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Garcetti's Promise Zone Pride is LA's Shame

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MAILANDER’S LA-It was a day from just last week: it was January 9, 2014.

I can't remember a more embarrassing day for the City of Los Angeles since April 29, 1992.  I hung my head in shame.  I could not believe this was happening to the city in which I grew up.

It was the day that Mayor Eric Garcetti said he was "proud" of the fact that his own hand-selected neighborhoods in the City of Los Angeles had been designated by President Obama as belonging to an economic "Promise Zone." 

 

Parts of Garcetti's LA: a "Promise Zone."  A Federal bailout area, like a flood zone.

LA's designation came alongside similar grants for the long repressed Choctaw Nation of Oklahoma and the hardscrabble hills of southeastern Kentucky, two of the other four proud standard bearers of sustained economic failure. 

Garcetti saying that he was "proud" of the fact that LA would be receiving this aid was like your dad saying he was "proud" of you for making a successful welfare grant application.  It's understandable in luckless, hardscrabble places like southeastern Kentucky and prairie Oklahoma.  But all along Western, and crossing Wilshire? 

The Promise Zone designation meant that some of the neighborhoods Garcetti represented before he became Mayor, including Thai Town, Little Armenia, Koreatown, East Hollywood, and Pico-Union, qualified for up to $500 million dollars of Federal bailout money over the next ten years. 

The northeast corner of the Promise Zone is Vermont and Franklin, within a quarter mile of million dollar homes.  At the very corner is fabled House of Pies, where I watched a crazy guy who turned out to be Quentin Tarentino smoke a bunch of cigarettes and piss off the management for not eating enough pie but draining the coffee urns while working on the script to True Romance a hundred years ago. 

Probably to the public, $500 million sounds like a lot of money.  Well, it is--it's the aggregate value of half a census tract worth of homes in Los Feliz.  But this area is far larger than a half a census tract, and it's a matter of scale, isn't it?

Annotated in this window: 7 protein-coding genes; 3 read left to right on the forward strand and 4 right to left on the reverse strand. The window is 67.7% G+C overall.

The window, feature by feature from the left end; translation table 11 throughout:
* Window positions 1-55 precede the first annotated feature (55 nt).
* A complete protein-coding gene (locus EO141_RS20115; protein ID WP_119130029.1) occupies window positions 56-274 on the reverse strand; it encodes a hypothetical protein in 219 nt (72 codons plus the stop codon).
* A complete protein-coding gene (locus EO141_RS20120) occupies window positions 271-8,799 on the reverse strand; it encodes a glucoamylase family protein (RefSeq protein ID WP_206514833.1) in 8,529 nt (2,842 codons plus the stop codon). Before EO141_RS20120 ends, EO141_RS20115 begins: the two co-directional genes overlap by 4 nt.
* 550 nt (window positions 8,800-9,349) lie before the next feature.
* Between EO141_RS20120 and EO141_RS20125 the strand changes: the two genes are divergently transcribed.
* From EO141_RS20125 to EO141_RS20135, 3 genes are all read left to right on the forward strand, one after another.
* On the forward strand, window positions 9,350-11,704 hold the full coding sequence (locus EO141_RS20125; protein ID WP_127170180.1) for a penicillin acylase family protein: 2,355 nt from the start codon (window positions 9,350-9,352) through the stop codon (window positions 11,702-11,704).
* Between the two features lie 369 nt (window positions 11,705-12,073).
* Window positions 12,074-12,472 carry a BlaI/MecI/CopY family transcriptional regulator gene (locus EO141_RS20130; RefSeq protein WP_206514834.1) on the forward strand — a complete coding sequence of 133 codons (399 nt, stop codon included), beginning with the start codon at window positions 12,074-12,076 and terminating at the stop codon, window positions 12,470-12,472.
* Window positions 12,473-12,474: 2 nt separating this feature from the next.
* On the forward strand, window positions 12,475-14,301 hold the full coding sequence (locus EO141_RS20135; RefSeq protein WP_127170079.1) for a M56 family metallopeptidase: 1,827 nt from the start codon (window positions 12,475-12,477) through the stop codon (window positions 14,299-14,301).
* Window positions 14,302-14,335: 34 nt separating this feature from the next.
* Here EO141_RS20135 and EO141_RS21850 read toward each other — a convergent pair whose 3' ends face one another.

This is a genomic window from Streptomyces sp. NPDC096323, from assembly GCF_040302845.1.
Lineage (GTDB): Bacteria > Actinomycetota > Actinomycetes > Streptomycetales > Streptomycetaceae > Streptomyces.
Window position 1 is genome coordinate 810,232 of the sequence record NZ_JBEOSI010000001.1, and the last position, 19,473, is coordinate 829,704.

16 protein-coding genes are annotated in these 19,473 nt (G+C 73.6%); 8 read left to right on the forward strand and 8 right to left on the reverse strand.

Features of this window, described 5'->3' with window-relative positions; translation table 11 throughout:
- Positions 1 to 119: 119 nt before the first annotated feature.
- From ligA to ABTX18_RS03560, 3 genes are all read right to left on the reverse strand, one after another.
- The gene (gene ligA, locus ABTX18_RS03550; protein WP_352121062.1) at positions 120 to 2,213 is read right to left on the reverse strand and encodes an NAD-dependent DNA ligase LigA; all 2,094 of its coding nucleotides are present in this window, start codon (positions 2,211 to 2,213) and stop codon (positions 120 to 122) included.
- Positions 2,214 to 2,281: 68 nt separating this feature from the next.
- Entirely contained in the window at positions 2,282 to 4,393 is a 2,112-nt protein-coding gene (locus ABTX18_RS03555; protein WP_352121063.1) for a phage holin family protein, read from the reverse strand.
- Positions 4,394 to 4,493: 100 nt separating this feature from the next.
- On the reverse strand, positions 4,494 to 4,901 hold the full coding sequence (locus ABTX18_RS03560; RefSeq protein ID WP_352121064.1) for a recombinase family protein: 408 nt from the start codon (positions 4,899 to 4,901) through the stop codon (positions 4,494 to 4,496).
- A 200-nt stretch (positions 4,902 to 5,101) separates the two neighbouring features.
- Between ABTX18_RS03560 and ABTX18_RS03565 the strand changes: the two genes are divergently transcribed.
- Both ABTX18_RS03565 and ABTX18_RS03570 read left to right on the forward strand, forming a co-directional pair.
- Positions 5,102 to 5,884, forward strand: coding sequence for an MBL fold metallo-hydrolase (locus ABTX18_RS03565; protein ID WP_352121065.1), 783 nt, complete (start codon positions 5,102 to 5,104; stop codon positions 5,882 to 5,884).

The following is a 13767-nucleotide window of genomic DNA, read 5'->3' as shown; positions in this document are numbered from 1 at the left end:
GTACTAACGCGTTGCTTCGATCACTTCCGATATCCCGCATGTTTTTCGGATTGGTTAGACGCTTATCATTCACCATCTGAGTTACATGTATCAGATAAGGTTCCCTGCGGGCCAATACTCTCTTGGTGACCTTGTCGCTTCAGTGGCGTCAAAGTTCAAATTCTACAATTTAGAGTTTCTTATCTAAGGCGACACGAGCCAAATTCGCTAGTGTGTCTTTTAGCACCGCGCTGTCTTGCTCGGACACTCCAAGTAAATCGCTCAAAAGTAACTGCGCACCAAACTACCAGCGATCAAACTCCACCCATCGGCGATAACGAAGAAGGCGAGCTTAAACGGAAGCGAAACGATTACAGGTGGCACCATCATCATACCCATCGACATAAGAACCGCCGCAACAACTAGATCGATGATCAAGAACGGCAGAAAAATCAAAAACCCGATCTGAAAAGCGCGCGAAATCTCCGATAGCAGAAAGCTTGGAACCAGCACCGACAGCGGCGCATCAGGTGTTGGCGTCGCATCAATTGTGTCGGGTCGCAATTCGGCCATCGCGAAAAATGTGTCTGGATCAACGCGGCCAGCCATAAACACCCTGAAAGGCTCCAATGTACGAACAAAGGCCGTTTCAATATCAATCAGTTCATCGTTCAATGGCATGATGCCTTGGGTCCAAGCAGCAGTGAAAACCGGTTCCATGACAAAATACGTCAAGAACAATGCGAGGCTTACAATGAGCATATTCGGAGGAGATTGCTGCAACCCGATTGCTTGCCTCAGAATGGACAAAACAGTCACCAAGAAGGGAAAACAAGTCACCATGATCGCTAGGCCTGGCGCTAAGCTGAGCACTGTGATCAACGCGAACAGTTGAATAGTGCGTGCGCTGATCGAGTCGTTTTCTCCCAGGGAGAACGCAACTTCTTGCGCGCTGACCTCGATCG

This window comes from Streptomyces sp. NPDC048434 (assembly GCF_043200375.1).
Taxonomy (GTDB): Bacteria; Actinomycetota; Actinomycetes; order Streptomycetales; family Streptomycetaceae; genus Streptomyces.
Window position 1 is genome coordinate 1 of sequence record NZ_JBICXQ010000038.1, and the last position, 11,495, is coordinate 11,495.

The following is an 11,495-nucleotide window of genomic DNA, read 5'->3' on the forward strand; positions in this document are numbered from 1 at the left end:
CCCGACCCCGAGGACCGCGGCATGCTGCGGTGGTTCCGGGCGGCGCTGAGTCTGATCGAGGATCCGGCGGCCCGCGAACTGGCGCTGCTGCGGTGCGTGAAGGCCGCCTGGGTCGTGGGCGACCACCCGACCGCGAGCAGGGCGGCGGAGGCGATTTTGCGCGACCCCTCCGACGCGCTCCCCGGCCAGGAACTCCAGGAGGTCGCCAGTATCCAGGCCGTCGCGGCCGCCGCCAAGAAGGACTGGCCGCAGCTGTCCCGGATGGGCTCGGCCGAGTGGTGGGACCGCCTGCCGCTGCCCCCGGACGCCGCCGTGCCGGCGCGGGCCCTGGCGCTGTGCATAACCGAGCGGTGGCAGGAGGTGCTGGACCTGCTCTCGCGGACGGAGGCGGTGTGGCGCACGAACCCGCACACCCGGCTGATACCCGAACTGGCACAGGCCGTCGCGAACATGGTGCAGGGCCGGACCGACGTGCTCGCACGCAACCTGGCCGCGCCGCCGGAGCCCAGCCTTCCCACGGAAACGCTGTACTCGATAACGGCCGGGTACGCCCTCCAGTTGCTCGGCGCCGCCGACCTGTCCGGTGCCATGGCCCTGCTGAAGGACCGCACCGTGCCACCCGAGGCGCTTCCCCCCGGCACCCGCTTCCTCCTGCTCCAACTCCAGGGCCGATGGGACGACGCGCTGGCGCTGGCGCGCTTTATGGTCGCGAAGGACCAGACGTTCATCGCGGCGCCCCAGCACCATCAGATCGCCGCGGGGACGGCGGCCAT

Five hundred million I'm sure in some math-challenged circles sounds like it's even worth more than a billion, the amount Garcetti had hoped to bilk property owners for in his failed billion-dollar affordable housing boondoggle bond in 2006.

But the truth is that $500 million over ten years is about what Eli Broad will spend constructing his vast monument to the self: the coming museum on Grand Avenue downtown. 

It's comparable to what LA resident Arianna Huffington and some friends got paid to sell the Huffington Post. 

It's a lot less than what the LAUSD spent on its school complex at the site of former Ambassador Hotel--which is already inside the "Promise Zone."

It's about exactly what Hollywood theatrical box office receipts total in a given month.

It's less than half of what Skyfall made worldwide.

It's about 1/84th of the net worth of LA's 21 billionaires. 

Yes, LA has more than one billionaire.  It has more than twenty billionaires, in fact.  But it needs Federal bailout money anyway. 

It needs Federal bailout money worse than bankrupt Detroit, obviously--because Detroit was not selected as a Promise Zone, and LA was. 

By now it should be becoming obvious to those who didn't already know him that Eric Garcetti has a very limited view of what business can do and a very expansive view of what government can do. He didn't state that he was "proud," for instance, of LA's role in launching a successful spy satellite from Vandenberg the first week of last September.  The engines for the Delta IV rockets were made by Rocketdyne in Canoga Park; 5,000 good LA jobs were behind the launch, and LA was well-poised to win 1,000's more if it had expressed any interest in aerospace.

But LA still doesn't have an aerospace czar, although it has a team of government sharks in Washington hopeful to land large grants to develop the flood-prone LA River. 

Garcetti and his City Attorney Mike Feuer think it's a better idea to sue banks than to court private investment.  They think it's a better idea to work K Street for money than Main Street for money. 

The subway stop at Hollywood and Western is exemplary.  Units of units of transit hub development, pushed by Garcetti when he was Councilman there, a failed icon of a "promising" community as much in of a bailout now as it thought it was receiving from the CRA all those years ago. 

It's sad to think that this formerly great City, which before the Garcetti and Villaraigosa years built so many monuments to the future--from the LA Aqueduct to the theme building at LAX to the Disney Hall--is now stuck on holding its hat out on Washington street corners.  

This is Garcetti's LA: hopeful to reap kindness from political strangers, developing pricey rentals and pleading with its own citizens to support more falsely shiny affordable housing boondoggles, while LA's own billionaires and multimillionaires keep raking their boffo cash, and living the good life a scant few blocks north of the "Promise Zone."

 

(Joseph Mailander is a writer, an LA observer and a contributor to CityWatch. He is also the author of Days Change at Night: LA's Decade of Decline, 2003-2013. Mailander blogs here.

-cw

 

 

 

 

CityWatch

Vol 12 Issue 4

Pub: Jan 14, 2014

 

 

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